Bradbury at 102: His Two Robot Stories

August 22, 2022, would be the 102th birthday of Ray Bradbury, a giant of science fiction. Did you know he wrote two classic robot short stories: There Will Come Soft Rains and I Sing the Body Electric (aka The Electric Grandmother)? There Will Come Soft Rains is a great STEM introduction to domotics (domestic robots) and I Sing the Body Electric is a nice tale of a robot companion.



Photo by Alan Light

John Scalzi has a lovely essay (well two, the one he wrote as a teenager and the one he just wrote explaining the one he wrote as a teenager) on Bradbury. Bradbury isn’t known for writing about robots, though his classic short story “There Will Come Soft Rains” features a robot house (it's a take off on Sara Teasdale’s poem of the same name).and, of course, there is always the Electric Grandmother from I Sing the Body Electric (a take off on Walt Whitman’s I Sing the Body Electric).


While Heinlein, Asimov, and Clarke were the big three scifi writers of the era, Bradbury always was there in the background. If the big three were 70s music staples like the Eagles, the Beach Boys, and Aerosmith, rockin’ the airwaves with hard science, Bradbury was Simon and Garfunkel, spinning out slower-paced, more lyrical stories. When I teach the AI survey class and get to the section on natural language processing, I have the students read Bradbury’s robot house short story “There Will Come Soft Rains.” The story is one of those that says everything and yet it is all implied. The students, even international non-native English speakers, immediately comprehend that a nuclear attack has occurred and all that is left standing is a single house where a middle class family once lived a good life- even though none of that is explicitly stated. Bradbury relies on us readers sharing what is known in cognitive science as common ground (e.g., we know what families are, we know what comfortable suburban life looks like, we know what nuclear war and fall out would be like, and so on). The precise choice of words give us the clues to interpret the situation. And, at the same time as he is leaving clues as to what happened, Bradbury words the clues such that we readers are overwhelmed by an emotional sense of tragedy once we figure out the impact. Siri and other statistical processors would not be able to handle “There Will Come Soft Rains,” there is just too much commonsense reasoning needed to do more than parse the words.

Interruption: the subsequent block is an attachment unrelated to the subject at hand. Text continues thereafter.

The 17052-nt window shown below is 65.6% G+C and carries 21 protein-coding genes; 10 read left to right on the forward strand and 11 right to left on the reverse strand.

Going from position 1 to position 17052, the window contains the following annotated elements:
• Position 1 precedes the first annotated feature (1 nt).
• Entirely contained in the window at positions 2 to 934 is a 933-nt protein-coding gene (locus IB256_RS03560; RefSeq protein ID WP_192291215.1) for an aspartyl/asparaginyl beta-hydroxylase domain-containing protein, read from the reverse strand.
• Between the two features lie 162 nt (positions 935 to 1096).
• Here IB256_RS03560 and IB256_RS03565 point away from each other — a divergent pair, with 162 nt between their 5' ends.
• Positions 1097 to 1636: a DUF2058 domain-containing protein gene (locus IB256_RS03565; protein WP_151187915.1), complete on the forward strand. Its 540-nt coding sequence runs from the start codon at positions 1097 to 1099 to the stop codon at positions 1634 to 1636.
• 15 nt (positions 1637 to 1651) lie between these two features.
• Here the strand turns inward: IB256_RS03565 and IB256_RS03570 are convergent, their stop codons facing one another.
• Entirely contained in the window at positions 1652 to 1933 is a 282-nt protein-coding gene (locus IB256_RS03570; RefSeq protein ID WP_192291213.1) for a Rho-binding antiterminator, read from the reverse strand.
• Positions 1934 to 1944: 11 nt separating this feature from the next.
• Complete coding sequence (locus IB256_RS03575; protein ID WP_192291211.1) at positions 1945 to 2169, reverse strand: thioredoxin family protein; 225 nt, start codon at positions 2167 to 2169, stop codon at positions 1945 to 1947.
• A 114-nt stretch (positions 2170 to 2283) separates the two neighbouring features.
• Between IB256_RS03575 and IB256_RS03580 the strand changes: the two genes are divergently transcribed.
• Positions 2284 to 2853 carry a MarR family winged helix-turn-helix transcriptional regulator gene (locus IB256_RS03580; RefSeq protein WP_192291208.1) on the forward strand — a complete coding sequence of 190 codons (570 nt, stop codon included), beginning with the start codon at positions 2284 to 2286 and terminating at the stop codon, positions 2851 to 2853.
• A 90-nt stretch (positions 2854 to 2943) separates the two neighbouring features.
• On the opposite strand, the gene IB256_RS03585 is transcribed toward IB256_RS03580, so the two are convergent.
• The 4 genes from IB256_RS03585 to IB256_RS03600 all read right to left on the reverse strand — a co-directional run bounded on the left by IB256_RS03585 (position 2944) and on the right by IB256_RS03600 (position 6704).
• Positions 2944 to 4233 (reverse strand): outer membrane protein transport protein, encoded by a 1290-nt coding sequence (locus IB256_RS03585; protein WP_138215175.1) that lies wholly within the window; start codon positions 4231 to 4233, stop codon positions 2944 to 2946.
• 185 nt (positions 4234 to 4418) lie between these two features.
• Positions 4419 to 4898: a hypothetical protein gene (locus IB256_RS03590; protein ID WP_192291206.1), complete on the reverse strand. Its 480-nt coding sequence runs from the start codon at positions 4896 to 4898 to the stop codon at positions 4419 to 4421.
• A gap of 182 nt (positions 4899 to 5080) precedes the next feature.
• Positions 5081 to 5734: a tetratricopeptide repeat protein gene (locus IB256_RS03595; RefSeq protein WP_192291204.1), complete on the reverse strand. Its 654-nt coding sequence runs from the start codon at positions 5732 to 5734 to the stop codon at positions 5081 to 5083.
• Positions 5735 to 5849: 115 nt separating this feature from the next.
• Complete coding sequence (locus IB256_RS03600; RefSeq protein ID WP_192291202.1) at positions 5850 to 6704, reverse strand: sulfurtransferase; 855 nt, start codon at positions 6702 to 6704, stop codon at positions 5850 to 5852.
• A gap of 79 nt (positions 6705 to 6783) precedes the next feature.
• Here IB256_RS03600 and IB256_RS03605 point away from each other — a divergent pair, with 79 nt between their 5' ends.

I have always liked the last story in Bradbury’s The Martian Chronicles where the dad takes the kids to see where the real Martians live. Instead of finding a previously undiscovered last surviving Martians, the kids see their reflections in a pool. They get it: Mars is their planet now and they’ve been taught to appreciate its ecology and, with their own version of Heinlein’s Competent Man, will build a new, better society for humankind. I hope that is what all of us will do with Earth.

If you’d like to read more about robot houses (domotics), common ground, and scifi examples of why natural language is so hard for computers, check out: